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Doing Good for Kiwi Survival

 

tomkiwi-939The future of Tom, a North Island brown kiwi living in the Brynderwyns, is looking positive.

Tom began nesting at the beginning of August, on his sixth nest since his release at Marunui in 2014. His chicks are due to hatch in mid October and it's likely he will nest again early in the New Year. Many other kiwi pairs in the area have an equivalent record.

John Hawley of Marunui Conservation says, “We received 43 adult birds between 2013 and 2015 and given their nesting success there could easily be upwards of 70 kiwi now. While not all nesting pairs were monitored, of the 24 nests that have been, many have produced two chicks. We know that in unmanaged areas a high percentage of chicks are killed by predators, but in our case because of intensive trapping, we are confident that many will survive to adulthood.”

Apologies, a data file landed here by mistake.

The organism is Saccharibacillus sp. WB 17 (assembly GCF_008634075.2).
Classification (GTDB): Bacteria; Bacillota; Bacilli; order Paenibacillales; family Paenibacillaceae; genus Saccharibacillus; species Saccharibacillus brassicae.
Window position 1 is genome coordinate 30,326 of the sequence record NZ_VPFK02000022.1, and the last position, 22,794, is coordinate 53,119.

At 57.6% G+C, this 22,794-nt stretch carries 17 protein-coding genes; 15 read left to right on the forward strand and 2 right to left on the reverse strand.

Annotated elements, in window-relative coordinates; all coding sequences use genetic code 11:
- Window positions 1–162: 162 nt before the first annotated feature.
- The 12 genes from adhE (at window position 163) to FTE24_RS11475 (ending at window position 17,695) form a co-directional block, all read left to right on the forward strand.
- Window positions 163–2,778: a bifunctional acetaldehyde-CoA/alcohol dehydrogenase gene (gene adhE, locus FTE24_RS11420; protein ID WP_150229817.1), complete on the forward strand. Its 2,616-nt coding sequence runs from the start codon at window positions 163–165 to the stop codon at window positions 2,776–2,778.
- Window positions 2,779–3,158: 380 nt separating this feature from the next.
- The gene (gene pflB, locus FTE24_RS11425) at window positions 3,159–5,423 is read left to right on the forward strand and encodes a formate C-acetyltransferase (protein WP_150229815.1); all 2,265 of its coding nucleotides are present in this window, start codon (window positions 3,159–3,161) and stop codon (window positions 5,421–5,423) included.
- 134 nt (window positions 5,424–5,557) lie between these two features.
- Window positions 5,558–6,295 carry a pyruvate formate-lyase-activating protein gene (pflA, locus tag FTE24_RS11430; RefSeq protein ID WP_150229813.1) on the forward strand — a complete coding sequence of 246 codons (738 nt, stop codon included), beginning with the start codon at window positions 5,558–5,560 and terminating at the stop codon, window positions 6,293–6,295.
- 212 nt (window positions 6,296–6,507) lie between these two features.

Kiwi call count monitoring, the main method used to assess population growth or decline, has been undertaken at Marunui annually since 2014. This year it was held at two listening stations over four nights, with calls recorded between 6-8pm.

John says there has been a steady increase in the call count. Thirty-one calls were recorded in 2015, 59 in 2016, and this year there was a total of 81 calls.

“We take heart from these figures that our protective measures are working,” says John.

Other factors assisting kiwi survival include good dog control and increased community participation in trapping. John acknowledges the widespread community support for kiwi recovery.

In April, 38 dogs were enrolled by their owners for kiwi avoidance training; some returning for a refresher course while others came for the first time. In fact, there was such a high response rate, that a further 20 dogs were wait listed for a future session.

In June, a trapper training workshop organised by Marunui Conservation, was held at Mangawhai. It was attended by 60 people. A range of traps for different predators were demonstrated and information was provided on where to put them, what baits to use, as well as how to keep kiwi safe. As a result, new trapping groups have formed north of the Brynderwyns.

John says that with ‘Save Kiwi Month’ coming up in October, locals are leading by example, and any kiwi chick born in the area has a good chance of survival.


 
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